400: Bad Request
Issue: While performing a resumable upload, I received this error and
Failed to parse Content-Range header.
Solution: The value you used in your
Content-Range header is invalid. For
Content-Range: */* is invalid and instead should be specified as
Content-Range: bytes */*. If you receive this error, your current resumable
upload is no longer active, and you must start a new resumable upload.
Issue: Requests to a public bucket directly, or via Cloud CDN, are
failing with a
HTTP 401: Unauthorized and an
Solution: Check that your client, or any intermediate proxy, is not adding an
Authorization header to requests to Cloud Storage. Any request with
Authorization header, even if empty, is validated as if it were an
403: Account Disabled
Issue: I tried to create a bucket but got a
403 Account Disabled error.
Solution: This error indicates that you have not yet turned on billing for the associated project. For steps for enabling billing, see Enable billing for a project.
403: Access Denied
Issue: I tried to list the objects in my bucket but got a
403 Access Denied error and/or a message similar to
Anonymous caller does not have storage.objects.list access.
Solution: Check that your credentials are correct. For example, if you are
using gsutil, check that the credentials stored in your
.boto file are
accurate. Also, confirm that gsutil is using the
.boto file you expect by
using the command
gsutil version -l and checking the
config path(s) entry.
Assuming you are using the correct credentials, are your requests being routed
through a proxy, using HTTP (instead of HTTPS)? If so, check whether your proxy
is configured to remove the
Authorization header from such requests. If so,
make sure you are using HTTPS instead of HTTP for your requests.
Issue: I tried to create a bucket but received the following error:
409 Conflict. Sorry, that name is not available. Please try a different one.
Solution: The bucket name you tried to use (e.g.
is already taken. Cloud Storage has a global namespace so you may not name a
bucket with the same name as an existing bucket. Choose a name that is not being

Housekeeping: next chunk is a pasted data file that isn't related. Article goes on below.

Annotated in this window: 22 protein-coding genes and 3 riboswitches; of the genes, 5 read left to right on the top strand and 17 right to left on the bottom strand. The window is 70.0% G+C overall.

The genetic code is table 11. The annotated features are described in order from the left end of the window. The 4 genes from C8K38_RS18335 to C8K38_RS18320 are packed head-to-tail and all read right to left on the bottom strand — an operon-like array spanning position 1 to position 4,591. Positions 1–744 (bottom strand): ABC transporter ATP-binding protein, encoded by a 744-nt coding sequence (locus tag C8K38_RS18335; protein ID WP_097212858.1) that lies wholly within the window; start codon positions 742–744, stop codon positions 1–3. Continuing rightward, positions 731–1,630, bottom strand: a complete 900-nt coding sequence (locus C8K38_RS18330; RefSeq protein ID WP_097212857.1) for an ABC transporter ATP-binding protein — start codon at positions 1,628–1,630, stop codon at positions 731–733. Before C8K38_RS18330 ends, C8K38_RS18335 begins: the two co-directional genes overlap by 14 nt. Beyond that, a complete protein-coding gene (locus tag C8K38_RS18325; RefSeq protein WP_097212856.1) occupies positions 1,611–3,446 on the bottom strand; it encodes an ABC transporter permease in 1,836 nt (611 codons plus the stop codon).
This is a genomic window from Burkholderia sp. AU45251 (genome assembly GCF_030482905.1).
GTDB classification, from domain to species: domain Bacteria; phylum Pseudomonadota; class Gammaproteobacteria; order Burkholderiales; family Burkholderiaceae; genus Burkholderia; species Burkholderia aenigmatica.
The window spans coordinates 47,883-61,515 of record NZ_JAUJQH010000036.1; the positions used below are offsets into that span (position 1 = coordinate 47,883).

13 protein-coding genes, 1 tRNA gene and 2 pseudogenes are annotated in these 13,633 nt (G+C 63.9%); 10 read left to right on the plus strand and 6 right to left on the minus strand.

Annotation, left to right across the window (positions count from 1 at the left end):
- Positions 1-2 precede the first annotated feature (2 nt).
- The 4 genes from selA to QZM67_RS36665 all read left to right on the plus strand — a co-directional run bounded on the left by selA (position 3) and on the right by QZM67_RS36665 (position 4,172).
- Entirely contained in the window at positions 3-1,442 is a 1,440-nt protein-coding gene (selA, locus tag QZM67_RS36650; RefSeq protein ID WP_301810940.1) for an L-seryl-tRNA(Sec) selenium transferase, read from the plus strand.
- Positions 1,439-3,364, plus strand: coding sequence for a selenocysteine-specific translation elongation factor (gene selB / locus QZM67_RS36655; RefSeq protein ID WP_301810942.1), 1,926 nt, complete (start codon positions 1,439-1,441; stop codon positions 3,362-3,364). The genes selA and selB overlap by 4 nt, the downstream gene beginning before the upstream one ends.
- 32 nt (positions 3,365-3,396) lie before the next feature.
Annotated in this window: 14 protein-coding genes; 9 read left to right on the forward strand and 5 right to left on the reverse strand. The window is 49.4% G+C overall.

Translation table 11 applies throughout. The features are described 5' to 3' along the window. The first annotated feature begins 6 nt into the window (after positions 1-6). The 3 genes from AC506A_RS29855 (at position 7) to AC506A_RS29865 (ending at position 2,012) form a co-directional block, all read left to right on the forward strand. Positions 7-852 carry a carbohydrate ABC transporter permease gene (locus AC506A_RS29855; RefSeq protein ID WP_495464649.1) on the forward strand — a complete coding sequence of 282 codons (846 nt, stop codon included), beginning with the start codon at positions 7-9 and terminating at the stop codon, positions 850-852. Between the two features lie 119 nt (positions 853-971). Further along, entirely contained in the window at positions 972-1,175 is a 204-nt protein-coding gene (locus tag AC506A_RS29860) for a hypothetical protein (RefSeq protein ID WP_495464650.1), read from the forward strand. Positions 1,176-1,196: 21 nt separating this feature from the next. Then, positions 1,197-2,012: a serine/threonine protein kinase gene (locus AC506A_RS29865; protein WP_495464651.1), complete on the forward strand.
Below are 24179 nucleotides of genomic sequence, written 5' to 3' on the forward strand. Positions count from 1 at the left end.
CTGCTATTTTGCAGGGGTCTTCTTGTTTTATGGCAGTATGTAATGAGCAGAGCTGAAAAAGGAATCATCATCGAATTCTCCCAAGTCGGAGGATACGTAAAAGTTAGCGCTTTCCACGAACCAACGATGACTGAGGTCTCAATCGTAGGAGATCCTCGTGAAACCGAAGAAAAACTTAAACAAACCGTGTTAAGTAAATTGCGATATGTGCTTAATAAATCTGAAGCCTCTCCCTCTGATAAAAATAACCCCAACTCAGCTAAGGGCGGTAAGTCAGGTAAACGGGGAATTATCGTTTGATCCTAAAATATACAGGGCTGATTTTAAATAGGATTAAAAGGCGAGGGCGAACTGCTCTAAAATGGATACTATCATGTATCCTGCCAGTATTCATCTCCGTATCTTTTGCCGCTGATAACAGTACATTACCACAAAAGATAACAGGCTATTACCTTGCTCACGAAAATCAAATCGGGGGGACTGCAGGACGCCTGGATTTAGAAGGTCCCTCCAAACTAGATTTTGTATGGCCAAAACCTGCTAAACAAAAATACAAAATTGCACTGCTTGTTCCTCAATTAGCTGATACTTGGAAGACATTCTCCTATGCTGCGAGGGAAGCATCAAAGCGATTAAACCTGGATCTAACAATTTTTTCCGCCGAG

Issue: I'm connecting through a proxy server, what do I need to do?
Solution: To access Cloud Storage through a proxy server, you must allow access to these domains:
accounts.google.comfor creating OAuth2 authentication tokens via
oauth2.googleapis.comfor performing OAuth2 token exchanges
*.googleapis.comfor storage requests
If your proxy server or security policy doesn't support whitelisting by domain and instead requires whitelisting by IP network block, we strongly recommend that you configure your proxy server for all Google IP address ranges. You can find the address ranges by querying WHOIS data at ARIN. As a best practice, you should periodically review your proxy settings to ensure they match Google's IP addresses.
We do not recommend configuring your proxy with individual IP addresses you
obtain from one-time lookups of
storage.googleapis.com. Because Google services are exposed via DNS names that
map to a large number of IP addresses that can change over time, configuring
your proxy based on a one-time lookup may lead to failures to connect to
If your requests are being routed through a proxy server, you may need to
check with your network administrator to ensure that the
header containing your credentials is not stripped out by the proxy. Without
Authorization header, your requests are rejected and you receive a
Issue: I tried to use the
gsutil stat command to display object
status for a subdirectory and got an error.
Solution: Cloud Storage uses a flat namespace to store objects in buckets.
While you can use slashes ("/") in object names to make it appear as if objects
are in a hierarchical structure, the
gsutil stat command treats a trailing
slash as part of the object name.
For example, if you run the command
gsutil -q stat gs://my-bucket/my-object/,
gsutil looks up information about the object
my-object/ (with a trailing
slash), as opposed to operating on objects nested under
Unless you actually have an object with that name, the operation fails.
For subdirectory listing, use the
gsutil ls instead.
Issue: I tried to authenticate gsutil using the
gcloud auth command, but
I still cannot access my buckets or objects.
Solution: Your system may have both the stand-alone and Cloud SDK
versions of gsutil installed on it. Run the command
gsutil version -l and
check the value for
using cloud sdk. If
False, your system is using the
stand-alone version of gsutil when you run commands. You can either remove
this version of gsutil from your system, or you can authenticate using the
gsutil config command.
Bucket configured as a website